is present, present presentness, is abstract, is Pure Being, is
    a falsity so glaring, that one can only say that Hegel's theory
    that the abstract is more primitive than the concrete blinded
    his eyes to what stood before them.

for Hegel confusing "substance" and "being", so I think we should be
careful not to mix the two ourselves.

Tom Gollier


Date: Sun, 8 Feb 1998 10:35:09 -0500 (EST)
From: Everdell[…]
To: peirce-l[…]
Subject: Re: Heroin and History
Message-ID: <980208103509_1651721693[…]>

Thanks to Ken Ketner for his source article on pharmaco-geschichte.  This is
a learner-friendly list, and I'm grateful.

-Bill Everdell, Brooklyn


Date: Sun, 8 Feb 1998 17:21:52 +0100
From: Thomas.Riese[…] (Thomas Riese)
To: peirce-l[…]
Subject: Re: string search vs conceptual index

Dear Joe Ransdell,

I can't thank you enough for your search-postings. That brings a whole 
new world of ideas into plain light which I hitherto only had dimly in 
to back of my mind: I always had some reasons to believe that 'taking 
steps' (gradus) together with the whole accompanying cluster of ideas 
including the idea of measurement and the idea of intensity and that 
something can be more or less present (growth and decay) and on the 
other hand the pure mathematical skeleton of "continuity" strongly 
belong together if we want to make a step. But it takes a long time 
before one has gathered enough experience in at first apparently 
unrelated fields until they perceptibly begin to 'grow together' and 
then all of a sudden there is a whole new world. There seems indeed to 
be much more to Peirce's continuity than just only his more immediate 
papers on continuity, i.e. those with the word 'continuity' in the 
title. Especially his empirical work in gravimetry and the measurement 
of colors and light are of immediate high importance!

Just one short example: The paper 'On a New Class of Observations, 
suggested by the principles of Logic', 1877, (W3, pp.235-237) 
logically seems to me to be an important companion text of the New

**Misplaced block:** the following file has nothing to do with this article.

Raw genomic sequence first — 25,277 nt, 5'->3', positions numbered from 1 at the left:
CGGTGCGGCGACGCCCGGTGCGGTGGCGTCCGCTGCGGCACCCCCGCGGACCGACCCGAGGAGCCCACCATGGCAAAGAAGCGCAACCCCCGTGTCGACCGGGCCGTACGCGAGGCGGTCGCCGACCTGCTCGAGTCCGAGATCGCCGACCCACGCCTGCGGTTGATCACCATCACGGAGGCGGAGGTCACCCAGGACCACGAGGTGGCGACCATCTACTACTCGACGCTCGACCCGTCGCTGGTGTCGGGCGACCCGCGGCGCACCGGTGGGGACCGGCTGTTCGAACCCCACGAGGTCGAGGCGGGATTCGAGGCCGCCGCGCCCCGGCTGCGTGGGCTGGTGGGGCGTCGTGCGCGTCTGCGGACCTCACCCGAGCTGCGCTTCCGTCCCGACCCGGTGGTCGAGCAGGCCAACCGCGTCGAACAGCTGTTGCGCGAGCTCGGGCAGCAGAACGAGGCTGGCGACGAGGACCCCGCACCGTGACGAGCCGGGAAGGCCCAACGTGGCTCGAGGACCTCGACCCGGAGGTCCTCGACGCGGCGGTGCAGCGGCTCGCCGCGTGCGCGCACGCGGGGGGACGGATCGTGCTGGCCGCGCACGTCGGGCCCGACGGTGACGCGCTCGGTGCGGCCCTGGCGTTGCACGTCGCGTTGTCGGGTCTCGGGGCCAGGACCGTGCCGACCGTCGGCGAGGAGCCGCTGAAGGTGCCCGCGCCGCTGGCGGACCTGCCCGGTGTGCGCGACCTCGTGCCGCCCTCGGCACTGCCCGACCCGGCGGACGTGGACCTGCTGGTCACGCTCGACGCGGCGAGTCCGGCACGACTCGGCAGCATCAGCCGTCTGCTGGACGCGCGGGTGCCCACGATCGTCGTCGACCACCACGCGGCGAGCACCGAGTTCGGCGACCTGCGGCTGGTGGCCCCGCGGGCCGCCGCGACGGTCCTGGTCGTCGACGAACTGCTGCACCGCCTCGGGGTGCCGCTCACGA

It's really more than breathtaking to see how Peirce, knowing that 
Kant had Newtonian physics in the back of his mind and that Aristotle 
had some insight into continuity Newton hadn't to see that Peirce 
dives right into the middle of it all right in the second sentence of 
the New List. He's an unbelievable genius! If we keep in mind that 
more than half a Century later a man like John von Neumann after 
having taken many ideas from Peirce complained that logic is such a 
clumsy thing because it lacks something like calculus which gives 
mathematics its true power. What the hell is here going on ...?! The 
only explanation I can offer is conceit: we all tend to be so proud if 
we achieve something that works well that we easily forget all the 
treasures waiting next door -- getting stiff in anxiously keeping up 
what we have.

Well, seems as if I have to spend the next money I get in with theater 
appearances for purchasing a copy of the electronic CP:-)

But perhaps, Joe, you could be so kind to do me a favor which has 
immediate connection with the above: I know that Peirce spoke in at 
least one place of "concrete general(s)" but I am for some time now 
without avail trying to recover the reference -- which is somewhere 
buried in my notes on paper I made some years ago. I am not even sure 
whether it was in the CP. Perhaps it was in the Pape material.

Joe, what you said in your message on the worth of searching brought 
up another old idea of mine into consciousness -- a project which 
might be worth considering for Arisbe: 

The text corpus: "Prolegomena to an Apology for Pragmaticism" is 
especially difficult to edit and to understand with the ususal means 
since there are seemingly endless new starts, countless variants, 
branchings in Peirce's attempts to express himself. Again it was